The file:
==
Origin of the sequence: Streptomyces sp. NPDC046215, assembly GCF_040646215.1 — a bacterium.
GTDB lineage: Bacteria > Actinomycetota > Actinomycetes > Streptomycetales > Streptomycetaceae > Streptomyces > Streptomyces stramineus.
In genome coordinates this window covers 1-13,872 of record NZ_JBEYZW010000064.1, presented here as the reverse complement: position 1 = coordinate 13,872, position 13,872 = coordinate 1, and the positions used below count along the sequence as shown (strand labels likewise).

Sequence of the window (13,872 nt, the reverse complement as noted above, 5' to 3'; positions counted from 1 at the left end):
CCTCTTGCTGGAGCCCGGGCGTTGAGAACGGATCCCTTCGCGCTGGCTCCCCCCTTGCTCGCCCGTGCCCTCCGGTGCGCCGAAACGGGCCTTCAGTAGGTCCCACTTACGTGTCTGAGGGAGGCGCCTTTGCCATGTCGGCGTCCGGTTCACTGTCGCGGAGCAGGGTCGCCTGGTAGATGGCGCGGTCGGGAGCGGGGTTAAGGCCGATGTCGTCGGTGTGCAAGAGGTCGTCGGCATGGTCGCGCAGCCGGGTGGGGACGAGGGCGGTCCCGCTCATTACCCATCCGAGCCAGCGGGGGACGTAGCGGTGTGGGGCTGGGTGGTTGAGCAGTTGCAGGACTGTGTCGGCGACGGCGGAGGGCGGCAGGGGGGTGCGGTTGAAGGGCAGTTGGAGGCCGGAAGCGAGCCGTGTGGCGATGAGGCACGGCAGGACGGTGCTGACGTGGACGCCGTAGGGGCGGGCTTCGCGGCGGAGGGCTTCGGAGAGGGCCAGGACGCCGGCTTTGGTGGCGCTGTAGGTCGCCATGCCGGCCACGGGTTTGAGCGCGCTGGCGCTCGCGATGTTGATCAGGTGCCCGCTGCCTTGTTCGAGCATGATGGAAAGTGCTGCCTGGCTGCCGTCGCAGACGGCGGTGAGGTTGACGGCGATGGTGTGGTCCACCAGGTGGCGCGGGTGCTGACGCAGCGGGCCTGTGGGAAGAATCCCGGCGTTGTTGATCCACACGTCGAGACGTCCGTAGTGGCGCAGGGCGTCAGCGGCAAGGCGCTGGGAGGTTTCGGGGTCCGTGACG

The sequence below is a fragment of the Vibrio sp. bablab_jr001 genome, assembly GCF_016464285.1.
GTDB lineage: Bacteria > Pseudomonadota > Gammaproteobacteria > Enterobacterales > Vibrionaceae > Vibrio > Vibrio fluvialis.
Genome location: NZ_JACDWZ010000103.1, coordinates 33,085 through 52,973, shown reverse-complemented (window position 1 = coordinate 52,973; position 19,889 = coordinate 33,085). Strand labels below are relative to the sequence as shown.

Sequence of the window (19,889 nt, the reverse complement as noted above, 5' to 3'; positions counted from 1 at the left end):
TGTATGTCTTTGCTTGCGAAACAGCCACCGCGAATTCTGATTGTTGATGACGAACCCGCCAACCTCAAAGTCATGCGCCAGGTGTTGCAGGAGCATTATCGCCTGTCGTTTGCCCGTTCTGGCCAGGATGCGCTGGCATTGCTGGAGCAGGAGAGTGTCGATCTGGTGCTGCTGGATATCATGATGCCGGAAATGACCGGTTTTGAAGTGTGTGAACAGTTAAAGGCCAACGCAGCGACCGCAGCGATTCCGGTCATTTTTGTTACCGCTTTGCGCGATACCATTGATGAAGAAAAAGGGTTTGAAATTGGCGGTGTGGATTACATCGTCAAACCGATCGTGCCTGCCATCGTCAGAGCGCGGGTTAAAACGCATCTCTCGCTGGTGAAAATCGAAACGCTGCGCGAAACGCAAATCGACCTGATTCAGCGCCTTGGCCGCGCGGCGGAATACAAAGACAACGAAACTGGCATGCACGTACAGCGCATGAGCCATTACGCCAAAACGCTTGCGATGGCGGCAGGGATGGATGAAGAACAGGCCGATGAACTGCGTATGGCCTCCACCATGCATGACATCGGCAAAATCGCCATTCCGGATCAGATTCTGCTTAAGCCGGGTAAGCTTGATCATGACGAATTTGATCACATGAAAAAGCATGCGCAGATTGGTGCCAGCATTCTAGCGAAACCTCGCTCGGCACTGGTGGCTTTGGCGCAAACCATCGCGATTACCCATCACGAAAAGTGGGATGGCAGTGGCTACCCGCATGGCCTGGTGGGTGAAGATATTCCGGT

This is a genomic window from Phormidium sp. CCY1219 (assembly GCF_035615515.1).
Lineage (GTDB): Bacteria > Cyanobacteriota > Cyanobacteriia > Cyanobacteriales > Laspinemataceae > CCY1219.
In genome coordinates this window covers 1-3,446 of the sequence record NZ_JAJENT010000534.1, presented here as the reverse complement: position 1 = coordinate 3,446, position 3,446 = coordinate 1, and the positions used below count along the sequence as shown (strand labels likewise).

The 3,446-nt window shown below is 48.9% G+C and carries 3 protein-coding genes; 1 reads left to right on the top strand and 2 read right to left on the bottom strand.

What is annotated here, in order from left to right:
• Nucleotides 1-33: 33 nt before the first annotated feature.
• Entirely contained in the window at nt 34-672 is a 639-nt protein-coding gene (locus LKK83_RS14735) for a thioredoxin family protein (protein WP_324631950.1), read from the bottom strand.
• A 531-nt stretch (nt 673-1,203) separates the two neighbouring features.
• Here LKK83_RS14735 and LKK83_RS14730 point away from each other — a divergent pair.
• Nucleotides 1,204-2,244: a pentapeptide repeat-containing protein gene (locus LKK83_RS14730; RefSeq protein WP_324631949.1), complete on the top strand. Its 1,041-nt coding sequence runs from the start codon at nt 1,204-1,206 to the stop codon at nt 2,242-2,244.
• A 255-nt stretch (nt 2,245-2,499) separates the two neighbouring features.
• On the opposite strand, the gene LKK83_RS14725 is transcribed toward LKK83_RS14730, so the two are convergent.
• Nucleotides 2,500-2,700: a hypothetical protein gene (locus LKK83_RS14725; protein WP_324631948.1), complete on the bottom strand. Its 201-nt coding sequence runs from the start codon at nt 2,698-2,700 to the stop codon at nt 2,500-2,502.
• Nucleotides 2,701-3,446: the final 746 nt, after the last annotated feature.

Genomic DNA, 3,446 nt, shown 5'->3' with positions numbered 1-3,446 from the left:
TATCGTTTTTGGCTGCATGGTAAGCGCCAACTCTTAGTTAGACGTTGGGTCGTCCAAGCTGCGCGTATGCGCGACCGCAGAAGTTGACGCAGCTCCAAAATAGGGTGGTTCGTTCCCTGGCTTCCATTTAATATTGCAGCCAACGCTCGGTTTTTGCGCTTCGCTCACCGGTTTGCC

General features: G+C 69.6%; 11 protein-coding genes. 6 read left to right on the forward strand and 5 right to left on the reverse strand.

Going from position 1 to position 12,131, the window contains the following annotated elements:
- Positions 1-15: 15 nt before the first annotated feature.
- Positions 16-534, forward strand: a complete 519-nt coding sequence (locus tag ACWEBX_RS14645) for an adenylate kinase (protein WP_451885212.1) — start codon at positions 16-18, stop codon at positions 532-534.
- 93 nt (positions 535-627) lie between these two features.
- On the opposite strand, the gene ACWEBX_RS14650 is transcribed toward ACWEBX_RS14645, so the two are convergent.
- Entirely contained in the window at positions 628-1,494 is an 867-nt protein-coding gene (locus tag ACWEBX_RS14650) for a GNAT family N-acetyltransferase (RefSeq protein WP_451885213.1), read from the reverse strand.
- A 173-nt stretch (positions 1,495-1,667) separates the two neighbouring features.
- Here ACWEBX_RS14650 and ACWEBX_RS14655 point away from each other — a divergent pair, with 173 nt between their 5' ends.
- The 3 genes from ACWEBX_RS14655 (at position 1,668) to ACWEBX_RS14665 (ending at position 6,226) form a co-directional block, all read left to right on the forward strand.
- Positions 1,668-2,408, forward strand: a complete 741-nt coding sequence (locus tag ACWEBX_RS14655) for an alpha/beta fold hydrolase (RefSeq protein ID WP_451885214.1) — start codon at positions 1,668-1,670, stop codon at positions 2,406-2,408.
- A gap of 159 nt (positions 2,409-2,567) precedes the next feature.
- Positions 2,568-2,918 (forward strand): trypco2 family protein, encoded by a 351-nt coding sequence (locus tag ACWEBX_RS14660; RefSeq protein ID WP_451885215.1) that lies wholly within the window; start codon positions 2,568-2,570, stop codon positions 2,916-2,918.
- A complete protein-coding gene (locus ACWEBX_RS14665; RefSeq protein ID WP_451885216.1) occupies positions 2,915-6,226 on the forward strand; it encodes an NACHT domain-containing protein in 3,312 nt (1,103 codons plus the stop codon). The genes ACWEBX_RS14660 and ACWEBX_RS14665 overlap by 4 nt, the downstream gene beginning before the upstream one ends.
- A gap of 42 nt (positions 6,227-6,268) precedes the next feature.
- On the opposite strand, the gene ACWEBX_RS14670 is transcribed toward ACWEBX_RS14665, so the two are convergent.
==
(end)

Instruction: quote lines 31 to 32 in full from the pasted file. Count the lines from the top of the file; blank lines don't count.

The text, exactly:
- 93 nt (positions 535-627) lie between these two features.
- On the opposite strand, the gene ACWEBX_RS14650 is transcribed toward ACWEBX_RS14645, so the two are convergent.